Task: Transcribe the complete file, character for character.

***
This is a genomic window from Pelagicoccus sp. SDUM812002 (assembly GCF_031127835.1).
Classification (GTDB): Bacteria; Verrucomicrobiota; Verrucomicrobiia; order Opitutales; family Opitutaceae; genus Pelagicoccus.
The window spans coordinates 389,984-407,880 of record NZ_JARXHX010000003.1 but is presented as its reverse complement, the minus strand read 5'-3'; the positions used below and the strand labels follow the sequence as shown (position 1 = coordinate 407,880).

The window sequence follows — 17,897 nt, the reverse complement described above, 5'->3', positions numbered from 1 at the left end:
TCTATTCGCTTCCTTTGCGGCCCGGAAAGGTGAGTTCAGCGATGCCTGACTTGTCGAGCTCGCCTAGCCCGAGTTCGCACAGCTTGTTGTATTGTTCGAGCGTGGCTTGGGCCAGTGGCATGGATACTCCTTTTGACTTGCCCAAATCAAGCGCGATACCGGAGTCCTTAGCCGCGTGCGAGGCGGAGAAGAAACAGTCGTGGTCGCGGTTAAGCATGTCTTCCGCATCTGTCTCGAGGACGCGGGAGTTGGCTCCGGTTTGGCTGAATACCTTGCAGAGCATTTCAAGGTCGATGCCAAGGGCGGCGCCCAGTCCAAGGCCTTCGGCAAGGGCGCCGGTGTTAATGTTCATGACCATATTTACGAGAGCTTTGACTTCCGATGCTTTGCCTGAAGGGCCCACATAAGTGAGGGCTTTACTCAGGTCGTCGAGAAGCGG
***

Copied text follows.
This is a genomic window from Pelagicoccus sp. SDUM812002 (assembly GCF_031127835.1).
Classification (GTDB): Bacteria; Verrucomicrobiota; Verrucomicrobiia; order Opitutales; family Opitutaceae; genus Pelagicoccus.
The window spans coordinates 389,984-407,880 of record NZ_JARXHX010000003.1 but is presented as its reverse complement, the minus strand read 5'-3'; the positions used below and the strand labels follow the sequence as shown (position 1 = coordinate 407,880).

The window sequence follows — 17,897 nt, the reverse complement described above, 5'->3', positions numbered from 1 at the left end:
TCTATTCGCTTCCTTTGCGGCCCGGAAAGGTGAGTTCAGCGATGCCTGACTTGTCGAGCTCGCCTAGCCCGAGTTCGCACAGCTTGTTGTATTGTTCGAGCGTGGCTTGGGCCAGTGGCATGGATACTCCTTTTGACTTGCCCAAATCAAGCGCGATACCGGAGTCCTTAGCCGCGTGCGAGGCGGAGAAGAAACAGTCGTGGTCGCGGTTAAGCATGTCTTCCGCATCTGTCTCGAGGACGCGGGAGTTGGCTCCGGTTTGGCTGAATACCTTGCAGAGCATTTCAAGGTCGATGCCAAGGGCGGCGCCCAGTCCAAGGCCTTCGGCAAGGGCGCCGGTGTTAATGTTCATGACCATATTTACGAGAGCTTTGACTTCCGATGCTTTGCCTGAAGGGCCCACATAAGTGAGGGCTTTACTCAGGTCGTCGAGAAGCGG